come on guys. i know you can nail this one.

#44 thatlookseasy

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Posted 22 February 2013 - 03:39 PM

and do we have an answer for the official age of the earth and how it relates to a small sample size of avg temp's due to just barely over a 100 yrs of data?

come on guys. i know you can nail this one.


The earth is 4.54 billion years old and completely unsuitable for life for ~4 billion of those years

#45 pstall

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Posted 22 February 2013 - 03:48 PM

thats the offical consensus among scientists? and the age is crucial to climate change how? im not being funny either. if its that old and we only have so much data to go on temp wise, i don't see the need to even worry about the age part.

recency bias could have an adverse effect on this topic and conclusions.

#46 NanuqoftheNorth

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Posted 22 February 2013 - 03:50 PM

Ice cores are cylinders of ice drilled out of an ice sheet or glacier. Most ice core records come from Antarctica and Greenland, and the longest ice cores extend to 3km in depth. The oldest continuous ice core records to date extend 123,000 years in Greenland and 800,000 years in Antarctica. Ice cores contain information about past temperature, and about many other aspects of the environment. Crucially, the ice encloses small bubbles of air that contain a sample of the atmosphere — from these it is possible to measure directly the past concentration of gases (including carbon dioxide and methane) in the atmosphere.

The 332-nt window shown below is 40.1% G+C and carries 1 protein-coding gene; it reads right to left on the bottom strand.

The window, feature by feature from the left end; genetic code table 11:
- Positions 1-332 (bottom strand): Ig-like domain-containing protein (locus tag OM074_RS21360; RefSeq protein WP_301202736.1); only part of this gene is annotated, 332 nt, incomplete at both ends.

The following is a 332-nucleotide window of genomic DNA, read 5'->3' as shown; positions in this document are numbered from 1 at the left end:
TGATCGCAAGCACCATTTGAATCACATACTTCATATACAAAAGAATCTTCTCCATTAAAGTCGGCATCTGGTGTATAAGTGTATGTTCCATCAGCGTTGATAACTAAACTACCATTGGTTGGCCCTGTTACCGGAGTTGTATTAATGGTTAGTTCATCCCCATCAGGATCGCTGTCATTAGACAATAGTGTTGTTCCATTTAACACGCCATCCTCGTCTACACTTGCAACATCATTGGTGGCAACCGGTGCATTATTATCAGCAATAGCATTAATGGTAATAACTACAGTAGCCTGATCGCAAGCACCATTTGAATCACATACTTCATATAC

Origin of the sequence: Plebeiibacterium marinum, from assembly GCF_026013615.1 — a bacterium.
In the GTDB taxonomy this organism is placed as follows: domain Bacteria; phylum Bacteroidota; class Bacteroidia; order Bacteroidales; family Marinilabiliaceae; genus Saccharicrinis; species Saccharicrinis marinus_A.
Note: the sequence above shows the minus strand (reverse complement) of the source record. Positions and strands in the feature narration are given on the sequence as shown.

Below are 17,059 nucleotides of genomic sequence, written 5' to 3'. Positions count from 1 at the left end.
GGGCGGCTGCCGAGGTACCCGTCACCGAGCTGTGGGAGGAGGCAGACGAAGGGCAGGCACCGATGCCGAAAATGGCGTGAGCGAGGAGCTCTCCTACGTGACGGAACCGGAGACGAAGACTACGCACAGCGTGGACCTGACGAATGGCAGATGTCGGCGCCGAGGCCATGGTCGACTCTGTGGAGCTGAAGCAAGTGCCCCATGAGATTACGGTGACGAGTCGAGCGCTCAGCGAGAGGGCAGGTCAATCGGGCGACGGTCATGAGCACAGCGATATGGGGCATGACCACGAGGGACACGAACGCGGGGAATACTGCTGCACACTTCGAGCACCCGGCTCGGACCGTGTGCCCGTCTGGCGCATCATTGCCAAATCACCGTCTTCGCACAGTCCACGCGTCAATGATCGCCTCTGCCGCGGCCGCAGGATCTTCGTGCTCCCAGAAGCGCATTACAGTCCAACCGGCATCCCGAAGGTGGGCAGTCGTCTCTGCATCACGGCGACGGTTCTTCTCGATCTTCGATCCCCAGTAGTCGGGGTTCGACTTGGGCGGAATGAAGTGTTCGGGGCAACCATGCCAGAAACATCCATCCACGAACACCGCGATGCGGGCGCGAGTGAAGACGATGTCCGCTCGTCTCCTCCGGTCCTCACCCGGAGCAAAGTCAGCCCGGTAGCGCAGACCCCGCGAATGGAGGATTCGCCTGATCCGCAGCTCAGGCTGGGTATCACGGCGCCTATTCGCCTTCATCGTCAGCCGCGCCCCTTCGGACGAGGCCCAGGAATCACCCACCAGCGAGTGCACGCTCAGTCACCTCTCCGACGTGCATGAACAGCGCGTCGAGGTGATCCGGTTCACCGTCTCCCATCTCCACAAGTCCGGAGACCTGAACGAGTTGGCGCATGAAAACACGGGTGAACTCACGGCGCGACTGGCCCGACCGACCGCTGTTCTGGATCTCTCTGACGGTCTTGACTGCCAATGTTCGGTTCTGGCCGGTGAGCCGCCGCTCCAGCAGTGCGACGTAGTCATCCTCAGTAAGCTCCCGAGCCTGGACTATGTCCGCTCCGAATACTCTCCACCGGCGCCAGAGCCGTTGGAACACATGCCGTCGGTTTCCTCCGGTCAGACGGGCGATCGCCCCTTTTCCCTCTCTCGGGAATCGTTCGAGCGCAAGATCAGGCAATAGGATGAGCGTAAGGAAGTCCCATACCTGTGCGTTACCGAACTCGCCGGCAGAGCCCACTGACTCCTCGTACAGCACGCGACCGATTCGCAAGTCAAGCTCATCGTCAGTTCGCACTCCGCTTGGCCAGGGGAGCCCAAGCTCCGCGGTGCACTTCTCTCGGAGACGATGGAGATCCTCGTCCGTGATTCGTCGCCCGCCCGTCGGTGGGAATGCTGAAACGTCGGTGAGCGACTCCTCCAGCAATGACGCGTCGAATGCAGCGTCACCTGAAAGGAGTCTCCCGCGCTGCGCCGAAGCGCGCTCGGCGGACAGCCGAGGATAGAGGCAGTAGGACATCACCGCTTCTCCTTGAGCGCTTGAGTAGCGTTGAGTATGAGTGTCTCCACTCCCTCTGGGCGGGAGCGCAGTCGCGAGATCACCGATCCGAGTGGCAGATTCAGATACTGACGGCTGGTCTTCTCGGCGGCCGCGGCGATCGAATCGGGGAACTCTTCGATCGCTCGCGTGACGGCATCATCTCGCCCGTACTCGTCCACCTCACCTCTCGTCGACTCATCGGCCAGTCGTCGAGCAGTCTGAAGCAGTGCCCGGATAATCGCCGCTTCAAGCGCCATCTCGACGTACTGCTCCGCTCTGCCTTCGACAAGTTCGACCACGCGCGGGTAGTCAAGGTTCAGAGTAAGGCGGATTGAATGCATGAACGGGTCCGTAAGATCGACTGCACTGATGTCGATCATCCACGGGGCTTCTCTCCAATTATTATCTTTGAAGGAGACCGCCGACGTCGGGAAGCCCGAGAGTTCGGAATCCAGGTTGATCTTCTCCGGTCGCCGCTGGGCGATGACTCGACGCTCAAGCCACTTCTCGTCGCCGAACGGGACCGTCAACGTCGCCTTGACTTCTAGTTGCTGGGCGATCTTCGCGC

and do we have an answer for the official age of the earth and how it relates to a small sample size of avg temp's due to just barely over a 100 yrs of data?

come on guys. i know you can nail this one.

Antarctic ice cores show us that the concentration of CO2 was stable over the last millennium until the early 19th century. It then started to rise, and its concentration is now nearly 40% higher than it was before the industrial revolution (see Fig. 2). Other measurements (e.g. isotopic data) confirm that the increase must be due to emissions of CO2 from fossil fuel usage and deforestation. Measurements from older ice cores (discussed below) confirm that both the magnitude and rate of the recent increase are almost certainly unprecedented over the last 800,000 years. http://www.antarctic...orebriefing.php

#47 Delhommey

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Posted 22 February 2013 - 04:37 PM

The temps suitable for human civilization are a recent phenomenon, so yes there is some bias towards that.

#48 pstall

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Posted 22 February 2013 - 05:59 PM

bias in the sense of using one report to fit one's argument. yes, temps and it's impact on humans are no question kind of a big deal.

again, i have no issue at all with trying to fix things in the environment. my whole beef is some groups or individuals have hitched their wagons to climate change with no goal or motive to fix anything but their bank accts.

and the masses will take whatever is thrown their way, the deniers or the truthers, and not vet things and do their own DD.